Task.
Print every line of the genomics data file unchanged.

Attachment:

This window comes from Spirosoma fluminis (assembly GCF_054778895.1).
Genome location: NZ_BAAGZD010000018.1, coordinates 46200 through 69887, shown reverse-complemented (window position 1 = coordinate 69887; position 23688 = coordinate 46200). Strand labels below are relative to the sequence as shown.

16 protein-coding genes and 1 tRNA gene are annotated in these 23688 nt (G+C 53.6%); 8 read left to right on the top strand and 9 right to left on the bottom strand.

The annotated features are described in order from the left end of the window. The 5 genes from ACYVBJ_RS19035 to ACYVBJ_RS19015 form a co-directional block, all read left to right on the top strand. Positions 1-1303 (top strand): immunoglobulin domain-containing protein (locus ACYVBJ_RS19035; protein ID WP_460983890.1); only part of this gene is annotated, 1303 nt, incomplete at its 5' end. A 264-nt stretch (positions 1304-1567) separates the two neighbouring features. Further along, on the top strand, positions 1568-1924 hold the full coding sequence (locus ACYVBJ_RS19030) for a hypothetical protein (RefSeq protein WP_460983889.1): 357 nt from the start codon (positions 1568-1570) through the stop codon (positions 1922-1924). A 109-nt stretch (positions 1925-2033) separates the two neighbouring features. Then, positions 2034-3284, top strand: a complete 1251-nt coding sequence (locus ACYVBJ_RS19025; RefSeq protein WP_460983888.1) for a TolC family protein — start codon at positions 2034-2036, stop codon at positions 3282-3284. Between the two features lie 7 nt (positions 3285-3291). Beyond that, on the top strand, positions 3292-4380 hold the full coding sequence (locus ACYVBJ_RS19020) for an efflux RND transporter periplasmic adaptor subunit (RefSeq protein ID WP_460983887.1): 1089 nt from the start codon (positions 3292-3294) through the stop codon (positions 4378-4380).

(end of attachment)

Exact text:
This window comes from Spirosoma fluminis (assembly GCF_054778895.1).
Genome location: NZ_BAAGZD010000018.1, coordinates 46200 through 69887, shown reverse-complemented (window position 1 = coordinate 69887; position 23688 = coordinate 46200). Strand labels below are relative to the sequence as shown.

16 protein-coding genes and 1 tRNA gene are annotated in these 23688 nt (G+C 53.6%); 8 read left to right on the top strand and 9 right to left on the bottom strand.

The annotated features are described in order from the left end of the window. The 5 genes from ACYVBJ_RS19035 to ACYVBJ_RS19015 form a co-directional block, all read left to right on the top strand. Positions 1-1303 (top strand): immunoglobulin domain-containing protein (locus ACYVBJ_RS19035; protein ID WP_460983890.1); only part of this gene is annotated, 1303 nt, incomplete at its 5' end. A 264-nt stretch (positions 1304-1567) separates the two neighbouring features. Further along, on the top strand, positions 1568-1924 hold the full coding sequence (locus ACYVBJ_RS19030) for a hypothetical protein (RefSeq protein WP_460983889.1): 357 nt from the start codon (positions 1568-1570) through the stop codon (positions 1922-1924). A 109-nt stretch (positions 1925-2033) separates the two neighbouring features. Then, positions 2034-3284, top strand: a complete 1251-nt coding sequence (locus ACYVBJ_RS19025; RefSeq protein WP_460983888.1) for a TolC family protein — start codon at positions 2034-2036, stop codon at positions 3282-3284. Between the two features lie 7 nt (positions 3285-3291). Beyond that, on the top strand, positions 3292-4380 hold the full coding sequence (locus ACYVBJ_RS19020) for an efflux RND transporter periplasmic adaptor subunit (RefSeq protein ID WP_460983887.1): 1089 nt from the start codon (positions 3292-3294) through the stop codon (positions 4378-4380).